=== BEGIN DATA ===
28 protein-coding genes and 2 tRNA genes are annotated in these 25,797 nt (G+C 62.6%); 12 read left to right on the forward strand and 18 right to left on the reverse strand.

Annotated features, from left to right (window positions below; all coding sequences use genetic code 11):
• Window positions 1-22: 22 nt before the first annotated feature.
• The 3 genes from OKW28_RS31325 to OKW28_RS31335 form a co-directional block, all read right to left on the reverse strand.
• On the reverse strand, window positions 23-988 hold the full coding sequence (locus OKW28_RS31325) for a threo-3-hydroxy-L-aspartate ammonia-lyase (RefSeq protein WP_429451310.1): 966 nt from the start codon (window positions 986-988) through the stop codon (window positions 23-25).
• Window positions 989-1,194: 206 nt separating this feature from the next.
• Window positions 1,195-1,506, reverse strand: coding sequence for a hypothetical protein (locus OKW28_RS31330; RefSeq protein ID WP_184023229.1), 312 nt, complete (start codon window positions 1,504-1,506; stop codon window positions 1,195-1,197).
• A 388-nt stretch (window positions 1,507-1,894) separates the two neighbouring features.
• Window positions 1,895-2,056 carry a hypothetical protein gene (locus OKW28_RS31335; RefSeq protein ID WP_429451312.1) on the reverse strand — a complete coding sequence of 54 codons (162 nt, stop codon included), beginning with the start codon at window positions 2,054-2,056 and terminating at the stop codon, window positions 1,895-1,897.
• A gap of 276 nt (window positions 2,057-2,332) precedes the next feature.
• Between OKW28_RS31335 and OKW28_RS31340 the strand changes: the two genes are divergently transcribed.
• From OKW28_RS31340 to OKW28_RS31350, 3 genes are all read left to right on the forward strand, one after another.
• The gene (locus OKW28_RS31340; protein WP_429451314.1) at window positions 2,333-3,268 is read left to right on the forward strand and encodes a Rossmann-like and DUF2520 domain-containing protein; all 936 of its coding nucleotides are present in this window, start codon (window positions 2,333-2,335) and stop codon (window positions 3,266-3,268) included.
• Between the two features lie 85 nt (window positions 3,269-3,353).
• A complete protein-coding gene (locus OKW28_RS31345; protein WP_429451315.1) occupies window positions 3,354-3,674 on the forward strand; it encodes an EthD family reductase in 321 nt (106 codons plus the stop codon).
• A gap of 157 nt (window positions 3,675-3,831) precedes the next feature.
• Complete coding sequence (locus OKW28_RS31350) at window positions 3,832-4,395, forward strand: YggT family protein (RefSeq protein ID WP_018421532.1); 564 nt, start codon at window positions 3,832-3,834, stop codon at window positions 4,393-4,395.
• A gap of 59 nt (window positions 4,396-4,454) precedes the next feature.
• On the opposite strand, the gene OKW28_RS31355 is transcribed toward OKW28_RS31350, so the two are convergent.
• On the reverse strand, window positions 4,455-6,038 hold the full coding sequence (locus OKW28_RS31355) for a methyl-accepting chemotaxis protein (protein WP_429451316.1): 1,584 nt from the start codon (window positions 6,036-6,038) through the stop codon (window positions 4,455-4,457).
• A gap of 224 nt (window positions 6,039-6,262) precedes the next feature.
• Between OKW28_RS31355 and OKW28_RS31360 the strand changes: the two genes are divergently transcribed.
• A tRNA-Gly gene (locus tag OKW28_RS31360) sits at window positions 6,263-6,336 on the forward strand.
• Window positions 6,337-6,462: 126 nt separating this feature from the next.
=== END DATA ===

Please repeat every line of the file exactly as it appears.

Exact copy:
28 protein-coding genes and 2 tRNA genes are annotated in these 25,797 nt (G+C 62.6%); 12 read left to right on the forward strand and 18 right to left on the reverse strand.

Annotated features, from left to right (window positions below; all coding sequences use genetic code 11):
• Window positions 1-22: 22 nt before the first annotated feature.
• The 3 genes from OKW28_RS31325 to OKW28_RS31335 form a co-directional block, all read right to left on the reverse strand.
• On the reverse strand, window positions 23-988 hold the full coding sequence (locus OKW28_RS31325) for a threo-3-hydroxy-L-aspartate ammonia-lyase (RefSeq protein WP_429451310.1): 966 nt from the start codon (window positions 986-988) through the stop codon (window positions 23-25).
• Window positions 989-1,194: 206 nt separating this feature from the next.
• Window positions 1,195-1,506, reverse strand: coding sequence for a hypothetical protein (locus OKW28_RS31330; RefSeq protein ID WP_184023229.1), 312 nt, complete (start codon window positions 1,504-1,506; stop codon window positions 1,195-1,197).
• A 388-nt stretch (window positions 1,507-1,894) separates the two neighbouring features.
• Window positions 1,895-2,056 carry a hypothetical protein gene (locus OKW28_RS31335; RefSeq protein ID WP_429451312.1) on the reverse strand — a complete coding sequence of 54 codons (162 nt, stop codon included), beginning with the start codon at window positions 2,054-2,056 and terminating at the stop codon, window positions 1,895-1,897.
• A gap of 276 nt (window positions 2,057-2,332) precedes the next feature.
• Between OKW28_RS31335 and OKW28_RS31340 the strand changes: the two genes are divergently transcribed.
• From OKW28_RS31340 to OKW28_RS31350, 3 genes are all read left to right on the forward strand, one after another.
• The gene (locus OKW28_RS31340; protein WP_429451314.1) at window positions 2,333-3,268 is read left to right on the forward strand and encodes a Rossmann-like and DUF2520 domain-containing protein; all 936 of its coding nucleotides are present in this window, start codon (window positions 2,333-2,335) and stop codon (window positions 3,266-3,268) included.
• Between the two features lie 85 nt (window positions 3,269-3,353).
• A complete protein-coding gene (locus OKW28_RS31345; protein WP_429451315.1) occupies window positions 3,354-3,674 on the forward strand; it encodes an EthD family reductase in 321 nt (106 codons plus the stop codon).
• A gap of 157 nt (window positions 3,675-3,831) precedes the next feature.
• Complete coding sequence (locus OKW28_RS31350) at window positions 3,832-4,395, forward strand: YggT family protein (RefSeq protein ID WP_018421532.1); 564 nt, start codon at window positions 3,832-3,834, stop codon at window positions 4,393-4,395.
• A gap of 59 nt (window positions 4,396-4,454) precedes the next feature.
• On the opposite strand, the gene OKW28_RS31355 is transcribed toward OKW28_RS31350, so the two are convergent.
• On the reverse strand, window positions 4,455-6,038 hold the full coding sequence (locus OKW28_RS31355) for a methyl-accepting chemotaxis protein (protein WP_429451316.1): 1,584 nt from the start codon (window positions 6,036-6,038) through the stop codon (window positions 4,455-4,457).
• A gap of 224 nt (window positions 6,039-6,262) precedes the next feature.
• Between OKW28_RS31355 and OKW28_RS31360 the strand changes: the two genes are divergently transcribed.
• A tRNA-Gly gene (locus tag OKW28_RS31360) sits at window positions 6,263-6,336 on the forward strand.
• Window positions 6,337-6,462: 126 nt separating this feature from the next.